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Team Productivity

How to Take Your Team Remote as Quickly as Possible

Nathan Gilmore
April 7, 2020
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Recently, Google, Facebook, Amazon, and Microsoft announced their Seattle staff would work from home to prevent the spread of coronavirus (COVID-19). Maybe you’ve been considering a remote work plan for your team too, but aren’t sure where to start.

At TeamGantt, we’ve been 100% remote for 10 years now, and it’s part of our DNA. So we thought we’d share some tips that have helped us make remote work successful for our team.

Here’s a simple action plan to help you transition your team quickly and smoothly—with as little red tape as possible. This step-by-step plan also includes a free gantt chart template you can use to speed up time to productivity and minimize disruption to your business.

1. Provide a budget for home office setups

Some team members may not be equipped to work effectively from home. That’s why we recommend giving each team member a small budget they can use to to shore up their home office for the short term. Depending on your budget, you might consider allocating $500-1,000 per team member as a starting point.

Here are the basics we recommend:

  • Quiet space with a desk or table
  • Comfortable chair
  • Computer
  • Desktop camera
  • Headset with microphone
  • Fast and reliable internet access

2. Implement tools that make it easy to collaborate online

Learning how to collaborate remotely may feel like a big jump for your team if you’re used to getting things done face-to-face. But there are lots of tools to help you keep communication flowing so your team stays in sync when working from home. (You may even be using some of these already!)

Many of the tools we mention below include a free plan or option. While free plans usually come with a limited set of features, it’s an easy option for getting started without having to jump through a bunch of red tape. Just keep that in mind if budget approvals become a sticking point.

Group chat

Slack and Microsoft Teams are the big players in this space. But Flock is another good alternative that offers a whole suite of helpful collaboration tools.

We recommend setting up some guidelines to minimize interruptions, as one of the biggest benefits of remote work is the ability to have long periods of focus time. It’s also important to ensure your group chat doesn’t become a hub where project work happens under the radar or in various disjointed conversations.

As a leader, it's vital to establish rules and etiquette to ensure people aren’t eating into productive time on live chat. For example, here are a couple of guidelines we established for our team:

  • It’s okay to snooze notifications if needed to quiet the chatter and focus on a big project.
  • Use Slack for “deskside” conversations, and TeamGantt for project requests or updates.
  • Respond to most messages within 24 hours. We can do so sooner, but there’s no obligation.

Remote meeting/video chat

Video chat enables your team to have virtual meetings from anywhere and gives you the benefit of face time, even if everyone’s working separately.

Just be sure the tool you choose offers solid audio and video connections. We use Zoom at TeamGantt, as it’s the most reliable one we’ve found out there. But Google Hangouts Meet and your group chat tool’s video conferencing option are also worth considering too.

Project management

Many leaders worry about accountability when going remote. Seeing your team hard at work right in front of you provides a sense of ease you simply can’t get when everyone works from home. You’ll need to shift to managing your team based on output alone.

We’re fans of having a plan for every project no matter where your team gets work done—but it’s especially important when everyone goes remote. A good project management tool sets clear deadlines and expectations for your team and makes it super-easy to track what’s being done and what isn’t. So even if you can’t see people at their desks, you can see when tasks are running behind and address delays before they become an issue. Naturally, we use TeamGantt, and over 1 million other people have too.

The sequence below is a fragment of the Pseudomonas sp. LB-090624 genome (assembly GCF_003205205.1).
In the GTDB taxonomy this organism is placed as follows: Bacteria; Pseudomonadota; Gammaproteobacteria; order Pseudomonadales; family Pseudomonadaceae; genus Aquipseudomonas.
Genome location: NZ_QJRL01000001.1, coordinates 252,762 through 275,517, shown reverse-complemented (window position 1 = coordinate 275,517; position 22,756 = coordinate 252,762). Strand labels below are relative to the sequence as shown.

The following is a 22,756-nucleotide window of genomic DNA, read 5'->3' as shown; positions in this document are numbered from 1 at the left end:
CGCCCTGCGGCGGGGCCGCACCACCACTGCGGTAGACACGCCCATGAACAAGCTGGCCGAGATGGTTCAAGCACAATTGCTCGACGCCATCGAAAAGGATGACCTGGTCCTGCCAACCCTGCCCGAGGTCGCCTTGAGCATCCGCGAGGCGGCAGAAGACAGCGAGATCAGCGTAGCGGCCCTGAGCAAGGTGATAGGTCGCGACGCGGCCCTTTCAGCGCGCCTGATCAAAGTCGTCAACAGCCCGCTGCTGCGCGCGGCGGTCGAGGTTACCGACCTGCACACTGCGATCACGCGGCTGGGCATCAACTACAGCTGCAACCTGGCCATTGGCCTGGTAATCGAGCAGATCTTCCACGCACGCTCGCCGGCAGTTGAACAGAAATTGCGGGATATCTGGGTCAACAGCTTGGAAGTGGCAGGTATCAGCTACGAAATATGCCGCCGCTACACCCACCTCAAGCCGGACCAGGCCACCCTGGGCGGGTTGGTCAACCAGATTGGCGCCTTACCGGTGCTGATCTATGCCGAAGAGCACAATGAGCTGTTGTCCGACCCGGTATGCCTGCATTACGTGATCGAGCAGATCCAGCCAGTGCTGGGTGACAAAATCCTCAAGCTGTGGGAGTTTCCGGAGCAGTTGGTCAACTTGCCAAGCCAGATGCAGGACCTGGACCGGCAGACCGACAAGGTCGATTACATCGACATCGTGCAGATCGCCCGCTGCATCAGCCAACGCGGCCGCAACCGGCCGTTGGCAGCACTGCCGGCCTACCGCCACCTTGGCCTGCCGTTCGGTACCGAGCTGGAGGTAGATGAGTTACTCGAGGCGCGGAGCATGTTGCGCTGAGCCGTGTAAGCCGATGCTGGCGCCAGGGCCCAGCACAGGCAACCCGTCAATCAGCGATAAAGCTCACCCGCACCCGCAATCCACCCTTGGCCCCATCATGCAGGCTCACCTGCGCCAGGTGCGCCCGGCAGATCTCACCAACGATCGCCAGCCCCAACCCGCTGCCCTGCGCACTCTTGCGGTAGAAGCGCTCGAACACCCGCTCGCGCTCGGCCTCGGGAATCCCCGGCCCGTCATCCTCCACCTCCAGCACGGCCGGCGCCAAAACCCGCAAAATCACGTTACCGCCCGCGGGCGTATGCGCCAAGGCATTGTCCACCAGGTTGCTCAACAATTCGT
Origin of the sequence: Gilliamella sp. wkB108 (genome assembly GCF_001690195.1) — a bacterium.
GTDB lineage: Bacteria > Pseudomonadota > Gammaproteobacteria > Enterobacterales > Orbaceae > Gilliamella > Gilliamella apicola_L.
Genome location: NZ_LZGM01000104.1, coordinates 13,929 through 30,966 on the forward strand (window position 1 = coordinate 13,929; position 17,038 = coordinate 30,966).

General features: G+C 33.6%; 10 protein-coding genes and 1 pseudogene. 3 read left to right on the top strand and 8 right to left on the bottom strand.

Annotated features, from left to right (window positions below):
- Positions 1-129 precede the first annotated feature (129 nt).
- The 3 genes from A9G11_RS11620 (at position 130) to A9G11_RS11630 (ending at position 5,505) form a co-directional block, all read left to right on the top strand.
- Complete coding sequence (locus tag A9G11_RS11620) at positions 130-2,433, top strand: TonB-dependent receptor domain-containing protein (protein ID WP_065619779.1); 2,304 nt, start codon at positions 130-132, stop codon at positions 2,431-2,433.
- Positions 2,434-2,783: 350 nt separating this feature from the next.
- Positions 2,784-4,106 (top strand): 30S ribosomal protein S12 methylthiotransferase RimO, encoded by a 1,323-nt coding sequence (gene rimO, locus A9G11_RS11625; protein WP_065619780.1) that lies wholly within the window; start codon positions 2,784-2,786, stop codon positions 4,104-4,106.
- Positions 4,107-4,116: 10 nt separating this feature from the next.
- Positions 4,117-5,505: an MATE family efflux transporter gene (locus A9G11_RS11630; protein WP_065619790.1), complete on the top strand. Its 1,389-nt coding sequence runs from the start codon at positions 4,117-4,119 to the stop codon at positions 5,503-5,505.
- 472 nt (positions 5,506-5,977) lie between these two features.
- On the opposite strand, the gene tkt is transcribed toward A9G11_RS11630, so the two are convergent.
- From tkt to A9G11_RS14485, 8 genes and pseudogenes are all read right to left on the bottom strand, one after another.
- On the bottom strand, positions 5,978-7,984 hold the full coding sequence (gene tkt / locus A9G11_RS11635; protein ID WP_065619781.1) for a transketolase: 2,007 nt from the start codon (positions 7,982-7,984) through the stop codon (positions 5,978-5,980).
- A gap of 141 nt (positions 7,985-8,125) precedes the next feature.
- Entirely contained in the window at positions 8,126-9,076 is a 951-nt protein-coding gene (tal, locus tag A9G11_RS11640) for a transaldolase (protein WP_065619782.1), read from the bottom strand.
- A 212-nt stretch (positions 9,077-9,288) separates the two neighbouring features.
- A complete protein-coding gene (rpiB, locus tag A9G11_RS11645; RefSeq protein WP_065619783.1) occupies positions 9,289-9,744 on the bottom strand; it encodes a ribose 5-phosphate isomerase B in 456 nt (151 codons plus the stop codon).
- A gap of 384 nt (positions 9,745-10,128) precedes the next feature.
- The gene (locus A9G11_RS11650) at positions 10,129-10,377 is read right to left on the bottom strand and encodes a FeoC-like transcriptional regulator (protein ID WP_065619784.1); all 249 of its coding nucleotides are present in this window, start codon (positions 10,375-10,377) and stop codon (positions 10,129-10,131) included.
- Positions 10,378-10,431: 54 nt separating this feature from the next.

Whatever project management tool you choose, remember: Everyone needs to use it consistently for it to work well. All project- and task-related discussions should happen in your project management tool so you don’t have dark work going on in other channels like Slack. And make it clear that your team should regularly update progress on their tasks so you know where things are at any given time.

File-sharing and collaboration

File sharing is a big consideration for a lot of teams considering remote work—especially if you’re used to housing files on your office network. Google Drive makes it easy to create a centralized file hub your team can access from anywhere. Just be sure you copy all the files you’ll need onto the drive before going remote.

Unlike Dropbox, Google offers tools for file collaboration too. We use Google Docs to collaborate on content. But your team may want to look into additional file collaboration tools, depending on the work you do. For example, we use InVision to collaborate and comment on design-related files and Frame.io for sharing and reviewing video projects. GitLab is an interesting option that offers a lot of tools for remote development teams.

3. Discuss working hours and schedules

It’s important to help your team set clear boundaries around work and family time when transitioning to remote work. This not only helps minimize distractions during office hours, but also keeps work from bleeding into home life. Here are 2 simple ways to set your team up for stress-free remote work success.

Set core working hours

Decide when everyone should be expected to be online. This makes it easier to schedule meetings and creates space for collaboration to happen in real time.

You may want to sync everyone up to the same schedule all day or let people set their own schedule, as long as certain hours overlap. At TeamGantt, we like our team to be available between 10 am and 4 pm ET each day, but they have the flexibility to set their schedule around those core hours.

Be sure to set clear expectations around what it means to be available so there’s no confusion. For instance, maybe it means a 15-minute response time for Slack messages during your team’s main working hours.

Encourage your team to work a predictable schedule

One of the best ways I’ve found to keep work and family life from bleeding into each other is to commit to working a regular schedule. For example, I work from about 8:15 am to 5:00 pm with a lunch break each and every day.

This works out great because it provides clear expectations and balance. I agree not to work past 5:00 pm if my family allows me to focus during work times. Then when I’m done for the day, I feel like I can truly shut my work mind down and give my family 100% of my attention because I accomplished a lot during my focus time during the day.

4. Determine meeting frequency